• Mosaic Balance, also know as crystallographic balance, is essentially "balanced chaos"[10]. This kind of balance lacks a visual hierarchy because all of the elements are of an equal prominence.

Creating Balance

  • 1. Identify the initial available space (how much area will the map occupy?)
  • 2. Placement of larger map elements such as the mapped area and inset can be considered
  • 3. The title should be placed (normally at top center)
  • 4. Reevaluate for available space
  • 5. Create and visually center the legend within a larger area of available space
  • 6. Reevaluate and place the smaller elements such as the scale bar and data source
  • 7. Rearrange anything that disrupts the balance


  1. Statistics New Zealand (2014). "Design principles for maps using New Zealand’s statistical data". Available from ISBN 978-0-478-42913-8 (online)
  2. Kraak, J., & Brown, A. (2014). "Web Cartography". Hoboken: CRC Press. P.116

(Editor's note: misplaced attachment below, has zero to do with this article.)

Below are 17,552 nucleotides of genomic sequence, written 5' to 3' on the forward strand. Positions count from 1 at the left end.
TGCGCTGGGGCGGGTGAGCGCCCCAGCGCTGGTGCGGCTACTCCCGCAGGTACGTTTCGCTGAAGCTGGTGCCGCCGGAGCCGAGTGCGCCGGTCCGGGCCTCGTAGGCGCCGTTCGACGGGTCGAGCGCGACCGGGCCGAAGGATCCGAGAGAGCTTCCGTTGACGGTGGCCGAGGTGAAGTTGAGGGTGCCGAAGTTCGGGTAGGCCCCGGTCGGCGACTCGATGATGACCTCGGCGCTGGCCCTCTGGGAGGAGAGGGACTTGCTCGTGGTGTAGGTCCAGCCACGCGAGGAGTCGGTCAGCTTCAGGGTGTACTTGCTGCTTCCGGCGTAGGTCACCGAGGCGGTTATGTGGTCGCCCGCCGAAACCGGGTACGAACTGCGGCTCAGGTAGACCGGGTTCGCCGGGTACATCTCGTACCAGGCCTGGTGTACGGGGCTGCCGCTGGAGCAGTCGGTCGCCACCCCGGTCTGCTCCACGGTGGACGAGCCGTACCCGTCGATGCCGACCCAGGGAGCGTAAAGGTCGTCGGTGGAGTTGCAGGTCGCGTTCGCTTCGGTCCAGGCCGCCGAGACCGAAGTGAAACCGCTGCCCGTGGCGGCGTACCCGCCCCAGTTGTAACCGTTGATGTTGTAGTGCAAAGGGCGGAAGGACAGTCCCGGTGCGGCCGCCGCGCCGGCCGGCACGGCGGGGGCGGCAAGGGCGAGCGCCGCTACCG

3. Judith A. Tyner, Principles of Map Design (New York: Guilford Press, 2010), 20-21
  4. Buckley, A. (winter 2012). Make Maps People Want to Look At: Five primary design principles for cartography. ArcUser: ESRI, 46-51. Retrieved October 23, 2017, from
  5. GITTA: Geographic Information Technology and Training Alliance[1] Balance of Map Elements. Accessed October 20, 2017.
  6. Dent, Borden D.; [2] Cartography: Thematic Map Design, 5th ed. Chapter 13. Accessed October 13, 2014.
  7. GITTA: Geographic Information Technology and Training Alliance[3] Balance of Map Elements. Accessed October 20, 2017.
  8. Bradley, Steven [4] Design Principles: Compositional Balance, Symmetry And Asymmetry. Accessed October 10, 2016.
  9. 9.0 9.1 Almasude, A., & Almasude, J. (2002). "Principles of Visual Communication in Web design". ASCUE Proceedings. Retrieved October 23, 2017, from
  10. Fogarty, J., Forlizzi, J., & Hudson, S. E. (2001). Aesthetic information collages. "Proceedings of the 14th annual ACM symposium on User interface software and technology" - UIST 01. doi:10.1145/502348.502369